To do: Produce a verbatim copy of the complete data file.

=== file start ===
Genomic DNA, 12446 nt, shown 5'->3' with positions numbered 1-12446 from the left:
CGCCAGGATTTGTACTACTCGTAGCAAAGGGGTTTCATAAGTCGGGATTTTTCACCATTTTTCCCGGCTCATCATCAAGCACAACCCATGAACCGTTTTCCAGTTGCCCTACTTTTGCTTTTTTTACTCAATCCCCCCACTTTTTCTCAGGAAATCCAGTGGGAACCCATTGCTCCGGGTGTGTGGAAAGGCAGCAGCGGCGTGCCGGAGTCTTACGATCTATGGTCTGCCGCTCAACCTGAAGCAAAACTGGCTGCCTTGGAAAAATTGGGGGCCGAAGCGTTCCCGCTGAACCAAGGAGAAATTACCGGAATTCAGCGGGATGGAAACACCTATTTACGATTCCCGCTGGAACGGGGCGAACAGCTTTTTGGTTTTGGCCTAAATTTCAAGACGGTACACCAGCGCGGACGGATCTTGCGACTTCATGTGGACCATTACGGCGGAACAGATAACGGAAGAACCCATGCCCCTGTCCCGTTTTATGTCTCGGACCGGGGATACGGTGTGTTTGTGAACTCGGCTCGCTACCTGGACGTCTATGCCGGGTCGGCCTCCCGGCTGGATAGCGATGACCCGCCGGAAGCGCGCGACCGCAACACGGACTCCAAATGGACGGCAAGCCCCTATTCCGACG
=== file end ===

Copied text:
Genomic DNA, 12446 nt, shown 5'->3' with positions numbered 1-12446 from the left:
CGCCAGGATTTGTACTACTCGTAGCAAAGGGGTTTCATAAGTCGGGATTTTTCACCATTTTTCCCGGCTCATCATCAAGCACAACCCATGAACCGTTTTCCAGTTGCCCTACTTTTGCTTTTTTTACTCAATCCCCCCACTTTTTCTCAGGAAATCCAGTGGGAACCCATTGCTCCGGGTGTGTGGAAAGGCAGCAGCGGCGTGCCGGAGTCTTACGATCTATGGTCTGCCGCTCAACCTGAAGCAAAACTGGCTGCCTTGGAAAAATTGGGGGCCGAAGCGTTCCCGCTGAACCAAGGAGAAATTACCGGAATTCAGCGGGATGGAAACACCTATTTACGATTCCCGCTGGAACGGGGCGAACAGCTTTTTGGTTTTGGCCTAAATTTCAAGACGGTACACCAGCGCGGACGGATCTTGCGACTTCATGTGGACCATTACGGCGGAACAGATAACGGAAGAACCCATGCCCCTGTCCCGTTTTATGTCTCGGACCGGGGATACGGTGTGTTTGTGAACTCGGCTCGCTACCTGGACGTCTATGCCGGGTCGGCCTCCCGGCTGGATAGCGATGACCCGCCGGAAGCGCGCGACCGCAACACGGACTCCAAATGGACGGCAAGCCCCTATTCCGACG